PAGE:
NEW YORK (AdAge.com) -- Plenty of products have carried magazines' brand names, from Real Simple brooms to Maxim hair dye to Elle wedge sandals, but video games for the Xbox, PlayStation and Wii have never figured very large in magazines' licensing.
Now Rodale siblings Men's Health and Women's Health have teamed up with Ubisoft on a fitness game called "Your Shape: Fitness Evolved," due this November for Microsoft's Xbox and its Kinect motion-detection system. The game's cover advertises "Workouts Created by Men's Health and Women's Health." Signs in the game's virtual gym say things like "Men's Health Sleeve-Busting Arms Workout." The magazines' fitness director designed the game's workouts.
Although magazines' editorial missions rarely lend themselves to, say, first-person shooters, Rodale is betting that the success of motion-detecting fitness games such as "Jillian Michaels' Fitness Ultimatum" for the Nintendo Wii has opened a new avenue.
"It's a huge new space for us," said David Zinczenko, editor in chief of Men's Health and editorial director of Women's Health, both of which are published by Rodale. "Maybe it leads to our own game in the next 12 to 14 months. This is a massive untapped target audience that both Men's Health and Women's Health would benefit from reaching."
You can see why magazines might like to get into console gaming, even if game sales cooled in 2009 and 2010. Gaming boomed earlier in the past five years, a period when magazines' ad page sales suffered badly from the recession and competition from other media. But don't expect the shelves at your local GameStop store to start looking like a newsstand any time soon. Finding the right editorial fit, not to mention acceptance from gamers, is still no sure thing.
"Remember back when our parents looked for things with the Good Housekeeping Seal of Approval?" said Michael Pachter, a managing director in equity research at Wedbush Securities, whose focuses include the gaming industry. "That's what we're looking for in a magazine-branded video game. ... If you have the Men's Health brand on a game, the connotation is that the editorial staff have reviewed it. But there aren't that many games that fit."
Ubisoft's "Your Shape" game isn't the first to invoke a magazine brand. In June Field & Stream magazine and 505 Games U.S. released "Field & Stream: Total Outdoorsman Challenge," a hunting simulation game for the Xbox. Field & Stream, part of Bonnier, is encouraged by the early sales, said Eric Zinczenko, VP-group publisher at Bonnier's Outdoor Group, and brother of Rodale's David Zinczenko. "It's been selling well enough to this point that we know we are going to release a Wii version of this game in the fall, in time for the holidays, and we've begun work on the second generation of this game for next year," he said.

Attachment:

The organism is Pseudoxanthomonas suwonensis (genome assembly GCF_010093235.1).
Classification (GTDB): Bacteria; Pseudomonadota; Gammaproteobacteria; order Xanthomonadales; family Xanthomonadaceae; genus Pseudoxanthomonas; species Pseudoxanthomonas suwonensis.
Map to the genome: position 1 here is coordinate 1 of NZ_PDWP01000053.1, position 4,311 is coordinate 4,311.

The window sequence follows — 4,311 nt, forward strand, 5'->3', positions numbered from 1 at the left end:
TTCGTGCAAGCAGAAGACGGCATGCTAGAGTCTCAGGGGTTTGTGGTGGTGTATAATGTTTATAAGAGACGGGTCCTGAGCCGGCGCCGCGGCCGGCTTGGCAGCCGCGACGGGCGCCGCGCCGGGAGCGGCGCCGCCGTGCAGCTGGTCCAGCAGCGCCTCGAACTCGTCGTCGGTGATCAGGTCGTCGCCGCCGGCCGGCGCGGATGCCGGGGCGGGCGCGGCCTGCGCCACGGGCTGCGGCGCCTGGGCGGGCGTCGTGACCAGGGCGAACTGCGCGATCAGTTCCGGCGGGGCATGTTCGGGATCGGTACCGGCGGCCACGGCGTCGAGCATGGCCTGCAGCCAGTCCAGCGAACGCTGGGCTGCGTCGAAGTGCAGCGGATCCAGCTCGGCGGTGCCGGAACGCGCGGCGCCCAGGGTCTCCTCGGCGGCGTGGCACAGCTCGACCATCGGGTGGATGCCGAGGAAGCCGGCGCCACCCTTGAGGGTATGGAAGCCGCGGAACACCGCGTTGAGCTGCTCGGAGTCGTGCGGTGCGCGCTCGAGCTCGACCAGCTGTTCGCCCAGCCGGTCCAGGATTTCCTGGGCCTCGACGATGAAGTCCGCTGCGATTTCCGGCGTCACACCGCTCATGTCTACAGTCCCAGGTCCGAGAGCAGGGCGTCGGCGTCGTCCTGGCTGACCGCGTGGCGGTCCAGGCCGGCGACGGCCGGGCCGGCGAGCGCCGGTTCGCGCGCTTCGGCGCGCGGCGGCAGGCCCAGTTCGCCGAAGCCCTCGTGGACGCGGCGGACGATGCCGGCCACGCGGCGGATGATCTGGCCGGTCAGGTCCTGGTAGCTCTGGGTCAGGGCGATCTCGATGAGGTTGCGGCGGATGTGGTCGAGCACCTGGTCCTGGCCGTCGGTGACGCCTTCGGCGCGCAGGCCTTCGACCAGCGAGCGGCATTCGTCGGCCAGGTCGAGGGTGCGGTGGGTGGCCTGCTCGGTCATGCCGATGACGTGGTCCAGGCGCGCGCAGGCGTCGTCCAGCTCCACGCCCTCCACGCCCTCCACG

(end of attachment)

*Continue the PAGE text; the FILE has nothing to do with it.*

But at least one game reviewer wasn't impressed. "The 360 has a handful of half-decent hunting options, but this isn't one of them," Official Xbox Magazine wrote.
Back in 2005 Playboy lent its name to "Playboy: The Mansion," a Sims-esque PlayStation 2 game in which players take on the role of Hugh Hefner as he throws parties and tries to build a publishing empire. "It bombed," Mr. Pachter recalled.
"Life, for Hugh, is good," a review on the gaming site IGN said. "Too bad it's just not very fun. For all that real Hugh has going for him, virtual Hugh can't seem to escape the pedestrian lifestyle of your average Sim."
Most magazines may still do better finding other ways to benefit from game consoles. Sports Illustrated is offering a free EA Sports game as an incentive to some new subscribers and has made content from its Swimsuit Issue franchise available on the Xbox and PlayStation online stores. Magazines also sometimes appear as props inside games.
"Many magazines, particularly those that have been around for a while, are iconic properties that represent a readership and lifestyle people can associate with," said Corey Cohen, executive editor at Official Xbox Magazine. "That's why you'll see a fitness game leveraging well-known fitness magazine brands, or recent action games like 'Dead Rising 2' and 'Mafia II' featuring covers of actual Playboy issues."
"Because magazines are a tangible product," Mr. Cohen added, "they do have the obvious benefit of being something you could potentially pick up and hold, or even read, in a video game, which would be cool for game, gamer and magazine publisher."
Follow Nat Ives on Twitter.